One study examining protein intake at four times during the day showed young people in America aged 4-18 years tend to consume higher levels protein-rich foods later in the day. However, more research is needed to correlate optimal nutrition with a healthy metabolism, its authors state.
You are what you eat; and ideally, one ingests food with the goal of generating the continual physical energy that is the conduit toward wellbeing. While proper energy intake is important throughout life, it is particularly crucial for children and adolescents whose bodies are still developing. The NHANES 2013-2014 study provided the data on protein consumption and energy levels.
The one-day study stratified the participants in age blocks of 4-8 years, 9-13 years, and 14-18 years. The youngest participants, 5 years or younger, had another person compiling their answers, those 6-11 years had assistance completing their responses and the participants 12-18 years old answered food-consumption questions themselves.
The researchers aimed to establish protein consumption and energy levels while looking at time periods during that day to learn whether excessive protein eating at any given hour translated into extra energy, i.e. optimal nutrition.
Nearly 80% of the 3088 participants who completed that day-long assessment indicated that they ate foods with protein at mid-day and even more so in the evening. Correspondingly, their metabolic energy levels were higher during those periods, but particularly so in the evening, when the day’s physical activity may have been waning.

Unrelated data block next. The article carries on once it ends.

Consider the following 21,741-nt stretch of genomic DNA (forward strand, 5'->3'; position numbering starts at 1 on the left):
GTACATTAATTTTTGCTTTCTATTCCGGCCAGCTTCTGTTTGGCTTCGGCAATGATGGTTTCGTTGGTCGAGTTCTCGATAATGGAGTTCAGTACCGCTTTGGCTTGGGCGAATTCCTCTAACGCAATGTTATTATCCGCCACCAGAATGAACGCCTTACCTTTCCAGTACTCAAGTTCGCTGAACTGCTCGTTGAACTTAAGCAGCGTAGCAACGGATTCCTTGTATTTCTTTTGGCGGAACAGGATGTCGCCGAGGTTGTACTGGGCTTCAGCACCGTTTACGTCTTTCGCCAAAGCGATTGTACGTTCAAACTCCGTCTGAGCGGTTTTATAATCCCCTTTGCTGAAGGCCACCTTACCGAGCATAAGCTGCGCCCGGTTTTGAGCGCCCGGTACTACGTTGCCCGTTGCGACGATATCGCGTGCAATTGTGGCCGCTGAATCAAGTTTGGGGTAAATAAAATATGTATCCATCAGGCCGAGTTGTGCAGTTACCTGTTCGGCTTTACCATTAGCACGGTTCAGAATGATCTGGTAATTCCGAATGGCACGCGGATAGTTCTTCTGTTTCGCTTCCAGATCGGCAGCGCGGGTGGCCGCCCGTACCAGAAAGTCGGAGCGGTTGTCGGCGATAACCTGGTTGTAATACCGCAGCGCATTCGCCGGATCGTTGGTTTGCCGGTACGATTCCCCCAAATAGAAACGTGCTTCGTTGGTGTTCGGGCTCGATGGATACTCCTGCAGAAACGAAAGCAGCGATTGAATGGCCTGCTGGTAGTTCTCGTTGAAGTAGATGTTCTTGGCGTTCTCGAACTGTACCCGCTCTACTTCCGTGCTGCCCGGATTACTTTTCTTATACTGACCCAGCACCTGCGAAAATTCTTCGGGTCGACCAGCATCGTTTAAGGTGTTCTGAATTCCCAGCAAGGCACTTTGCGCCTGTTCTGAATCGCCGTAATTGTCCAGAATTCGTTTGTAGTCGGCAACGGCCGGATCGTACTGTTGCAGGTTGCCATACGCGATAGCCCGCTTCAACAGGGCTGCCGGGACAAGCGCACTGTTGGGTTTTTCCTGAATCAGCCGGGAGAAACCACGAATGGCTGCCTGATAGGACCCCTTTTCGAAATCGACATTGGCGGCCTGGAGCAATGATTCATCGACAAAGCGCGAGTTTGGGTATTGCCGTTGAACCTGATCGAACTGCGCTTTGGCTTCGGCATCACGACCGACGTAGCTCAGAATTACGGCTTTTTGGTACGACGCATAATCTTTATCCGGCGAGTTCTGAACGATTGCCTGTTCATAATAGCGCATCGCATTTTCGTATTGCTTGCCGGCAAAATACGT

The researchers established mid-day and evening hours, respectively, as those between 10:00-14:00 hours and 17:00-23:59 hours. The questions also included main-meal intakes during that single 24-hour period, regardless of the time at which a main meal was consumed.
The scientists calibrated protein intake from each eating occasion in grams and respective eating-occasion energy levels in grams per kilogram of participants’ adjusted body weights. The researchers also referred to prior studies showing 90 grams of protein per day, divided into three equal servings, has been shown to yield greater sustained energy levels than large amounts consumed later in the day.
Researchers observed that participants across all the age levels consumed more than 200% of the recommended daily protein intake. They posited that high protein consumption may disrupt a developing young person’s metabolism, especially when large amounts of protein are consumed late in the day.
The scientists are associated with the Nestle Research Centre in Lausanne, Switzerland, and the University of St. Mark and St. John, in Plymouth, United Kingdom. The American Society for Nutrition published the findings in its Journal of Nutrition in May 2017.
This work furthers knowledge of the link between protein consumption levels and optimal nutrition in a young population. The authors note that additional research is needed to establish more concrete results which may clarify whether excessive protein consumption during youth could cause metabolic disorders later in life.
As a limitation, the scientists conceded that examining data from a single 24-hour period may not be reflective of participants’ overall eating-occasion-habits and thus could not be a definitive factor in determining optimal nutrition.
Written By: Susan Mercer Hinrichs, MA, MBA, CPhT